IoT Trends 2016 (V): Driving and Commuting in the IoT era
14 Jan 2016 Smart Mobility
IoT Trends 2016 (V). We have asked experts from leading companies in different areas of the IoT to give us their view on a certain aspect of the Internet of Things within their field of expertise. Thus, in this series you will be able to read relevant content about how the IoT is revolutionising different aspects of our everyday life such as Connectivity, Security, Transport, Health, Utilities or Innovation among others.
The IoT Transport industry is the world’s second biggest Internet of Things business area. With connected car technology expected to be a 40.3 billion dollar market in 2016, innovation remains a priority in order to deliver new features to drivers and commuters.
The connected car has undoubtedly created a behavioural shift in drivers that have had to adapt to receiving and managing a great deal of information from several on board sources and put them to use in order to drive more efficiently and safely. The balance of how much information drivers can effectively manage without becoming distracted remains one of the priorities for car makers in order to implement features with a safety-first approach.
For this post I would like to focus the scope on the four growth areas in the IoT Transport business that affect driving and commuting without considering the rest of growth areas that impact on vehicle security, fleet management, on board infotainment and other useful features.
Let us guide the way
Centuries ago, exploration parties had mapping specialists that drafted on the spot maps of uncharted territory for further use. We have rescued this basic concept and announced a new map generation system explained at CES 2016 designed to combine on board cameras and GPS systems in a fascinating way. Car cameras and positioning data will be gathered anonymously and sent to a Toyota Data Center, where it will be processed and combined to improve maps for existing vehicles and future self-driving technology equipped vehicles. These improvements will represent no additional cost for the driver, and are geared to have an impact on improving road safety and map precision.
Combining Vehicle to Vehicle with Vehicle to Infrastructure Data
We have also recently launched the ITS Connect System, an initiative to improve driving performance and drastically reduce accidents. Cooperative vehicle to vehicle (v2v) features allow cars to receive information in real time regarding speed changes and traffic density, and can automatically override cruise control systems in order to make motorway driving more efficient, thus reducing unnecessary braking, to ease traffic, cut carbon dioxide emissions and decrease fuel consumption.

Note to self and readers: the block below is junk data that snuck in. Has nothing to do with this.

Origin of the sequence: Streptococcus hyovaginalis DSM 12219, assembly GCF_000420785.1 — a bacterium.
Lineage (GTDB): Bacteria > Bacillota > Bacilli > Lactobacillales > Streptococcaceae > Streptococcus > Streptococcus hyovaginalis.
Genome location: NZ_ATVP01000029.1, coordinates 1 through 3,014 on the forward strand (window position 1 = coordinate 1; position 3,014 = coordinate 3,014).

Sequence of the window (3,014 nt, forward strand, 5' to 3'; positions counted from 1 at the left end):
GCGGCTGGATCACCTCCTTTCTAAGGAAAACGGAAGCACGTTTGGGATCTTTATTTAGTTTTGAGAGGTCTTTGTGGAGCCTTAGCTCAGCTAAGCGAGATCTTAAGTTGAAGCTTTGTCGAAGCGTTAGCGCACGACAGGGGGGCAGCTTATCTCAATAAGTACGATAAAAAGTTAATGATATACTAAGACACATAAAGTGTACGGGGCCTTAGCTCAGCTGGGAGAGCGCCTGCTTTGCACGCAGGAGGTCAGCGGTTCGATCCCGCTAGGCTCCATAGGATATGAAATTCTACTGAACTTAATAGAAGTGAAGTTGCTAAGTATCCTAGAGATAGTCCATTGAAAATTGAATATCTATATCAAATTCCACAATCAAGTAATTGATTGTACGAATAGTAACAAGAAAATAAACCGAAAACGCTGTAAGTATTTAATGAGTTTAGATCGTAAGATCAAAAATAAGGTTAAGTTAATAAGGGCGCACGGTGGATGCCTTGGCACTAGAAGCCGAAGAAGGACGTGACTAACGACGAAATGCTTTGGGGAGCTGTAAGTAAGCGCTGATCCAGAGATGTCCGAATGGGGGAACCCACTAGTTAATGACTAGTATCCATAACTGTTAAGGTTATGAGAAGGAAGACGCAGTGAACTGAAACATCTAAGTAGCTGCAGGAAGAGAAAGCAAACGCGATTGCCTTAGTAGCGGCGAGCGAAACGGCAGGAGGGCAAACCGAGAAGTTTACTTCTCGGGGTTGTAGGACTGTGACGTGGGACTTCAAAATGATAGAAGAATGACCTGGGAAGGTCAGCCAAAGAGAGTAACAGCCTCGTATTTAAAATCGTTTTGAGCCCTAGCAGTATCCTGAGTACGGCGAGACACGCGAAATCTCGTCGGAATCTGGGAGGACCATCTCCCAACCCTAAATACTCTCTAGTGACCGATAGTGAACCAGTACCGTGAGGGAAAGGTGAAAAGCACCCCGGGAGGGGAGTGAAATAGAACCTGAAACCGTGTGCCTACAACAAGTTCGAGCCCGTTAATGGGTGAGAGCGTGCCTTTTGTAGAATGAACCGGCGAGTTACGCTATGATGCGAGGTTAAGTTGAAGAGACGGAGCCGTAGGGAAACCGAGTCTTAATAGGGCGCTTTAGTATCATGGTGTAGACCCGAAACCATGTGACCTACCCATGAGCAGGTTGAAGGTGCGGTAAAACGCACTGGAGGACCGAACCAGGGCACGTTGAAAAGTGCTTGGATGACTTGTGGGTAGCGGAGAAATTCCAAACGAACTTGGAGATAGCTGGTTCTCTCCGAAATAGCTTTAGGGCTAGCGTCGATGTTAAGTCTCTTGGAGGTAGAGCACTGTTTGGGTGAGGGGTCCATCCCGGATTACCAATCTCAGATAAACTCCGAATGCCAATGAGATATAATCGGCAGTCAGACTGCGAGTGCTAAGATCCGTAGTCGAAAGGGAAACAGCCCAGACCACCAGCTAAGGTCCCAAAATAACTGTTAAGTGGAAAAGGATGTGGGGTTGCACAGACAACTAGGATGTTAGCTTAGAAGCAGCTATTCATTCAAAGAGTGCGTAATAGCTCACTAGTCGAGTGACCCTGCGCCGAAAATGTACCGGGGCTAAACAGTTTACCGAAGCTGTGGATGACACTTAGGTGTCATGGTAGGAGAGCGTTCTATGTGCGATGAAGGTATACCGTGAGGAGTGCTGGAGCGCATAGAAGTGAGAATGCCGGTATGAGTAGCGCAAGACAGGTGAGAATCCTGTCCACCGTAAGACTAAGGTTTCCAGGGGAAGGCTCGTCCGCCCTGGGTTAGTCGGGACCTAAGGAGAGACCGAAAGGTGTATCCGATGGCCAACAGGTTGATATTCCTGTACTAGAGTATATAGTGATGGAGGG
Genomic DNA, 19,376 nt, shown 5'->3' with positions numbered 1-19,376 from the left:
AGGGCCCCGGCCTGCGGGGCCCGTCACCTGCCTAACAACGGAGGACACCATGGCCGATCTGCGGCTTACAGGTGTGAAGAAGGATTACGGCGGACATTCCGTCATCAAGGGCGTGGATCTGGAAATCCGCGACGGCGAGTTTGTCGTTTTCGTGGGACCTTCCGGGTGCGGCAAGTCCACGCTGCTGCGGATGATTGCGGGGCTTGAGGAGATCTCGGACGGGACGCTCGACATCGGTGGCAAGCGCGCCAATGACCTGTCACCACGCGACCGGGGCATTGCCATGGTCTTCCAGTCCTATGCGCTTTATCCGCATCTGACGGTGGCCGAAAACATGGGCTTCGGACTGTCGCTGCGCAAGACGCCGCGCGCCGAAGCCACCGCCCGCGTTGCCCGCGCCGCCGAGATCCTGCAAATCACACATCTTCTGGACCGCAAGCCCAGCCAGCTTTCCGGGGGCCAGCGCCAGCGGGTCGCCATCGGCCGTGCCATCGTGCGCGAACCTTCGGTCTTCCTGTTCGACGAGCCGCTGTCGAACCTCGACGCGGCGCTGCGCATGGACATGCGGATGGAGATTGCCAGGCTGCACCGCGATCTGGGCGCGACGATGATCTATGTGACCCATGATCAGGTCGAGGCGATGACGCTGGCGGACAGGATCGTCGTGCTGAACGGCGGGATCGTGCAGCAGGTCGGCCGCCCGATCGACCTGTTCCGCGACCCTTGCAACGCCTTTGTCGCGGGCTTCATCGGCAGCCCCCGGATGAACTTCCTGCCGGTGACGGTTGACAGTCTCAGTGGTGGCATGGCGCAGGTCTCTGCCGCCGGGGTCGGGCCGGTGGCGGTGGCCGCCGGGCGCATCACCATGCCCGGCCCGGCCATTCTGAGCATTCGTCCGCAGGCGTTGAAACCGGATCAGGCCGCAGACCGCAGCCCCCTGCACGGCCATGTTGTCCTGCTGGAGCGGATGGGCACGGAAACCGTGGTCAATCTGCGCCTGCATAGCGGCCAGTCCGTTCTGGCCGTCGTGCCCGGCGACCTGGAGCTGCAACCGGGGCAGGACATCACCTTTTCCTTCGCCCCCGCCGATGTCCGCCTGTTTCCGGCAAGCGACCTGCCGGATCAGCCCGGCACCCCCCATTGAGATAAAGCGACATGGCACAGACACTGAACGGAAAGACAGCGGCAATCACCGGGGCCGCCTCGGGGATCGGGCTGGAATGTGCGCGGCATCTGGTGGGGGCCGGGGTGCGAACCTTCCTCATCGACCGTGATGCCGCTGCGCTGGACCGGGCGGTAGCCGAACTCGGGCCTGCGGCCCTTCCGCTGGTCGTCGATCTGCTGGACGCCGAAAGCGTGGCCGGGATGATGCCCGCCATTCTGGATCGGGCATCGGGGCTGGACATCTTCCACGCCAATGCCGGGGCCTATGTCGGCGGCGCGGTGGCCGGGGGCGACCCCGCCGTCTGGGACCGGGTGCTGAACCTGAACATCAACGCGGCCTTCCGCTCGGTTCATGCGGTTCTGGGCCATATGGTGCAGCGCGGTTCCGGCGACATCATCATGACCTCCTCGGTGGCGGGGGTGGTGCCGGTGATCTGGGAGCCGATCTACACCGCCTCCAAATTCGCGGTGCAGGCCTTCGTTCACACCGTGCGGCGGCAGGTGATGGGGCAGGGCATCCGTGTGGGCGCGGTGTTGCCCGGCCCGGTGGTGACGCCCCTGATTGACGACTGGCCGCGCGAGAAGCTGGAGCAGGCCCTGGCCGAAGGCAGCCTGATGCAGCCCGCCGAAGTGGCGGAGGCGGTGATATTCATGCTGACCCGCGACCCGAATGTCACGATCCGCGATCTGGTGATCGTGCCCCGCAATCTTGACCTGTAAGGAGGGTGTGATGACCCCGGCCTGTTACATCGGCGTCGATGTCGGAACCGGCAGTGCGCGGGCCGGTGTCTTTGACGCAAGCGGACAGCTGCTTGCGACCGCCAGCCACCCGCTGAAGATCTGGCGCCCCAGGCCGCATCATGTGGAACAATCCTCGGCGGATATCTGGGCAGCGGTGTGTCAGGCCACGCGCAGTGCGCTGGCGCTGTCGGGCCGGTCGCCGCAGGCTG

Additional vehicle to infrastructure (v2i) connections will link vehicles to the streets of Smart Cities allowing strategically positioned beacons to inform drivers of relevant information to avoid accidents, traffic jams, improve safety and also reduce time to destination.
Ha:Mo, a look at tomorrow’s urban mobility
Mobility in Smart Cities is a huge challenge as population concentrate more and more in urban areas, where commuting to work takes up so much of our time and air quality also represents a real concern. The public and private effort is concentrated on finding efficient ways to integrate personal vehicles and public transportation for these urban areas to expand, overcoming a potential traffic collapse. Toyota designed a next-generation system called Ha:Mo, that combines shared (Uber style) ultracompact electric vehicles (i-ROAD and COMS), combined with route information (through Smartphones), and public transport scheduling to offer users the best combination of means of transportation in real time.
This balance of personal vehicles, public transportation and a fleet of shared ultra-compact electric vehicles brings a wealth of information that can help authorities know when there will be a surge of commuters and reinforce bus or train frequencies, it will help individuals arrive on time and will take the focus away from vehicle ownership to much more sustainable pay per use transportation models that adapt better to the capacity Smart Cities have of absorbing millions and millions of new commuters on existing roads usually developed decades ago. There are currently two Ha:Mo pilot projects: one in Toyota City in Japan and the other in Grenoble, France.